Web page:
However, there are exceptions, especially for hospitals, care facilities, petrol stations, museums, theaters, restaurants and other facilities that also have to work on Sundays. But even those who work on Sundays and public holidays are entitled to have at least 15 Sundays off a year.

Two exceptions concern the beginning and the end of the Sunday and public holiday rest period. In this way, the employer can bring the start for truck drivers up to two hours forward. Companies that work in several shifts are also allowed to move the beginning or end of the day off up to six hours back or forward.

The employer must always record all working hours on Sundays and public holidays. The trade supervisory authorities or the labor protection offices monitor whether the Sunday rest is observed.

What if the employer violates the Working Hours Act?

In the past, employers have often violated the Working Hours Act. That is changing, at least in larger companies that comply with the applicable laws in terms of good corporate governance - this also includes the regulations of the law on working hours.

Employment contract violates the law - If the employer specifies a working time volume beyond the maximum working time in the employment contract, the regulation is not entirely void, but only partially. The working time agreement remains in effect within the statutory maximum limit of 48 hours per week. In one case that the Federal Labor Court (BAG) had to decide, the contract stated that the employee should work 10.5 hours a day and 52.5 hours a week. The regulation is to be replaced by the maximum working time of 48 hours per week. However, the employer also had to pay for the 4.5 hours actually worked too much - that was just under 8,000 euros (BAG, judgment of August 24, 2016, Az. RS 5 AZR 129/16).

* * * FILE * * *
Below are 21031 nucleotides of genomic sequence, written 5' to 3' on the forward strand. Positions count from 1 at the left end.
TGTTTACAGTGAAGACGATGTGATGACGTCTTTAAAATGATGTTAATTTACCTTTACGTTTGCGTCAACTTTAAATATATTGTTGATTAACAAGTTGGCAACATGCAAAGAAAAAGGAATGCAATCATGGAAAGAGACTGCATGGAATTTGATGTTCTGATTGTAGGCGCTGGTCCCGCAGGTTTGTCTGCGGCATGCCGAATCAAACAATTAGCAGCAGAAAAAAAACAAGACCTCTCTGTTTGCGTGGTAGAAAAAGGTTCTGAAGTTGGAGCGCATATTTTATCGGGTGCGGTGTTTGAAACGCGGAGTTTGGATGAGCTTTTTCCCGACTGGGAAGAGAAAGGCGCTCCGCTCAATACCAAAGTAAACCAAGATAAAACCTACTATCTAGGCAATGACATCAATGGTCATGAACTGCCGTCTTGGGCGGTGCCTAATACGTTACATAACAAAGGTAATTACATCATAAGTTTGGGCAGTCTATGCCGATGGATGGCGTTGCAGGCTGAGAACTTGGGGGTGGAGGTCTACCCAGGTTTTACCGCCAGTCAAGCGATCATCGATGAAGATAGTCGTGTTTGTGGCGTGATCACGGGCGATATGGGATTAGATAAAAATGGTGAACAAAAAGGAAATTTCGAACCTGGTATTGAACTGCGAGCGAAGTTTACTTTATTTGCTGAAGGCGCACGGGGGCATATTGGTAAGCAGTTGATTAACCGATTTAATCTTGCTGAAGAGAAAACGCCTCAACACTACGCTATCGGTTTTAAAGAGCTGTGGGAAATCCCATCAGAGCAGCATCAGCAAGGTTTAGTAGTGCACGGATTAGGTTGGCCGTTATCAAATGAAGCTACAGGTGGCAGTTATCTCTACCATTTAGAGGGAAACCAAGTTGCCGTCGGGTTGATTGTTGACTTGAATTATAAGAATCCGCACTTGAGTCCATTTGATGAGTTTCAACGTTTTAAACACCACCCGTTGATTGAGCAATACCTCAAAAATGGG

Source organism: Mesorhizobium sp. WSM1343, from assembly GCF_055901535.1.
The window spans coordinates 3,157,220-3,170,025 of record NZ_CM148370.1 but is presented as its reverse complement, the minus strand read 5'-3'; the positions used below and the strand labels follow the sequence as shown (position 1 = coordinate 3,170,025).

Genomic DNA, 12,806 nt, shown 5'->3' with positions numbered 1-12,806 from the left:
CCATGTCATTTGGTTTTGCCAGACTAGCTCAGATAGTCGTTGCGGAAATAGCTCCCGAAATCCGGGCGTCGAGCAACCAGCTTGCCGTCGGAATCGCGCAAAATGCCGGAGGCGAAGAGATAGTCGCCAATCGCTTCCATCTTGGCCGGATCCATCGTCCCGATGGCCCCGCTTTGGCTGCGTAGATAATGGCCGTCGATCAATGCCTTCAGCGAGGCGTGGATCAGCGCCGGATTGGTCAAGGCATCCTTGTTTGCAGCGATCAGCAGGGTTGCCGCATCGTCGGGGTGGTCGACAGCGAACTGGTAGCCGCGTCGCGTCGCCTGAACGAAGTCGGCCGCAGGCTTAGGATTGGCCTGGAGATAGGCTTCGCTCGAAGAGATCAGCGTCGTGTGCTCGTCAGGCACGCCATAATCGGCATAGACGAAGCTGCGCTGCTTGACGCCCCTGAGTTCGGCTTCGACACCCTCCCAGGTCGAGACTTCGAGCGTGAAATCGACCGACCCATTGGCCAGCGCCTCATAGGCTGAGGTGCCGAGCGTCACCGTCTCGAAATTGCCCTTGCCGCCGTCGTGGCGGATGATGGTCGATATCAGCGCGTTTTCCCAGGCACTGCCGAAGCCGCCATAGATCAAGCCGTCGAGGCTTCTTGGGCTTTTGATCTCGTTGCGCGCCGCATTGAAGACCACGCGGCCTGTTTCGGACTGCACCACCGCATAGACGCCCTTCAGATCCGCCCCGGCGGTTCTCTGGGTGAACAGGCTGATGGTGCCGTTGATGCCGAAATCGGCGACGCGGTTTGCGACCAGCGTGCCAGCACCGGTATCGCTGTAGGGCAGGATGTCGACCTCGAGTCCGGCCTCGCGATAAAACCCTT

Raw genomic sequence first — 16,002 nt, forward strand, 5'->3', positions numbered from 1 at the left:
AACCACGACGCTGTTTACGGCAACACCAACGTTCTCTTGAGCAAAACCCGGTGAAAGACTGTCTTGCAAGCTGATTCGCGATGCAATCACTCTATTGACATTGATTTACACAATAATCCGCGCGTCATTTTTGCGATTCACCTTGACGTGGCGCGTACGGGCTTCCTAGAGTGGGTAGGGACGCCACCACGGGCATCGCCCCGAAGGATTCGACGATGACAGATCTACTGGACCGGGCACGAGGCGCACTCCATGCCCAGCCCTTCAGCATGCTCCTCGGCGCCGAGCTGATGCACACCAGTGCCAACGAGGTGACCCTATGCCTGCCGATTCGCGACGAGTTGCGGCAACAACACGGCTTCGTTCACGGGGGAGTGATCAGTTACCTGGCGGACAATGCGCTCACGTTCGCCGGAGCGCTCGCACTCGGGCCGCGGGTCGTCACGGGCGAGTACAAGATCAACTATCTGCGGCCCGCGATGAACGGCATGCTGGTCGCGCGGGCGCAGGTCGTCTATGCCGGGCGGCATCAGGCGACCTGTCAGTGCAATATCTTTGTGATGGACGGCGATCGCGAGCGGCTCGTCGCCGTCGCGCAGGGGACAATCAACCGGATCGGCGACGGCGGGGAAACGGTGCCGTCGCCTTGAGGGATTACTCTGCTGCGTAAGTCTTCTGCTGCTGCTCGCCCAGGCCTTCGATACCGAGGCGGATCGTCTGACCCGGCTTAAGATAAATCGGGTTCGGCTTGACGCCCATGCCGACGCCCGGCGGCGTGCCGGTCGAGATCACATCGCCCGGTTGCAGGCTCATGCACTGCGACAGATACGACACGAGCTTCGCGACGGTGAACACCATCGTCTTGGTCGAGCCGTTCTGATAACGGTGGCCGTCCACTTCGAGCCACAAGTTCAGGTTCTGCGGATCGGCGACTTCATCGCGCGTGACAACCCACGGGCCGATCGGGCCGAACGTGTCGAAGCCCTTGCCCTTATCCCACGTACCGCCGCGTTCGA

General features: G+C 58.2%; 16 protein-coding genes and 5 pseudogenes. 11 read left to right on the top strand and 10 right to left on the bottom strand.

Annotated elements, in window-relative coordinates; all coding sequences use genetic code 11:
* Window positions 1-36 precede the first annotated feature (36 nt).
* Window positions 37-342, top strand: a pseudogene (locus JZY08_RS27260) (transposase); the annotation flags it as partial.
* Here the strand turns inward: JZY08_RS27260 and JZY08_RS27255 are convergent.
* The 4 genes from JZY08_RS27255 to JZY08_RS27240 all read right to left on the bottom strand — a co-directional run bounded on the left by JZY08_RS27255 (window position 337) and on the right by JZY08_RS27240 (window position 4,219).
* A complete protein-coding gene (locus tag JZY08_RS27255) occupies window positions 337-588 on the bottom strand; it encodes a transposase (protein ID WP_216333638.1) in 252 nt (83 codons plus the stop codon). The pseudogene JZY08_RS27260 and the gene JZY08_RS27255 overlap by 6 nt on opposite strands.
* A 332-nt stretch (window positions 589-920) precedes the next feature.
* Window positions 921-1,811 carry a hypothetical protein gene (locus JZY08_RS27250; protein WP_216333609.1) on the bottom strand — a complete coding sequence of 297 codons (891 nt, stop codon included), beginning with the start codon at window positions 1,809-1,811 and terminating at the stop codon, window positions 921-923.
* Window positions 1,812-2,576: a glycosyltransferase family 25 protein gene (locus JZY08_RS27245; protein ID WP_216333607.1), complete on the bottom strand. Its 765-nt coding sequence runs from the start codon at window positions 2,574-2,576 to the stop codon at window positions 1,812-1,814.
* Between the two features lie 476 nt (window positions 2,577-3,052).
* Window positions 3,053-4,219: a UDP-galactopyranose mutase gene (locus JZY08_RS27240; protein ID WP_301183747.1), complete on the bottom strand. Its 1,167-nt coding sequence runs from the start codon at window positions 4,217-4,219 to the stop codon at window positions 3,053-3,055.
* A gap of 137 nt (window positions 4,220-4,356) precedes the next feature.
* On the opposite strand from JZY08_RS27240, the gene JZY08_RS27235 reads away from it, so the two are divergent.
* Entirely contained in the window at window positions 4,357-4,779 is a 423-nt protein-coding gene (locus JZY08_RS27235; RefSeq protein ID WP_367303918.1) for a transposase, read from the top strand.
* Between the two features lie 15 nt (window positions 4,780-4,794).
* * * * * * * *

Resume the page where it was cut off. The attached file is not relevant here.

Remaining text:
Report to the supervisory authorities - Employees can inform the competent authority if the boss does not adhere to the regulations of the Working Hours Act. That can be quite effective.

Administrative offense - A boss who employs an employee for more than ten hours or who tolerates him to work longer commits an administrative offense (Section 22 (1) No. 1 ArbZG). There is a risk of a fine of up to 15,000 euros.

Refusal to work - If the employer demands that the employee work beyond the legally permitted hours, the employee may refuse to do so. That would be illegal occupation.

Overtime pay - Anyone who works more than stipulated in the employment contract may be entitled to overtime remuneration. We have summarized what you have to consider in the guide to overtime and pay.

More on this in the legal protection insurance guide

  • You can get good legal protection for less than 300 euros a year.
  • Tariffs recommended by us: Arag Aktiv Komfort, Auxilia Jurprivat, WGV Optimal

To the advisor

Dr. Britta Beate Schön

Dr. Britta Beate Schön

Britta Beate Schön is responsible for all legal issues at Finanztip. The doctor of law and attorney was head of the legal department at financial service providers such as Telis Finanz AG and Interhyp. Before that, she taught and researched in Japan as a DAAD junior professor for German and European law. She completed her studies in Münster, Geneva, Regensburg and Leipzig. You can reach the author at [email protected]

* What the star means:

With our recommendations, we want to help as many people as possible to do their own finances. Our content is therefore available online for free. We finance our extensive work with so-called affiliate links. We mark these links with an asterisk (*).

At Finanztip, however, we handle affiliate links differently than other websites. We only link to products that were previously recommended by our independent expert editorial team. Only then can the relevant provider set a link to this offer. We get money if you click on such a link or conclude a contract with the provider.

Whether and to what extent a provider pays us has no influence on our recommendations. What our experts recommend to you depends solely on whether an offer is good for consumers.

You can find more information about how we work on our About Us page.


+++ Get our tax series +++

  • The 7-part Finanztip tax series especially for the 2020 corona year.

  • Tips on how to get the most out of it and which control software can save you a lot of time.

  • Free in our Newsletter. Register now!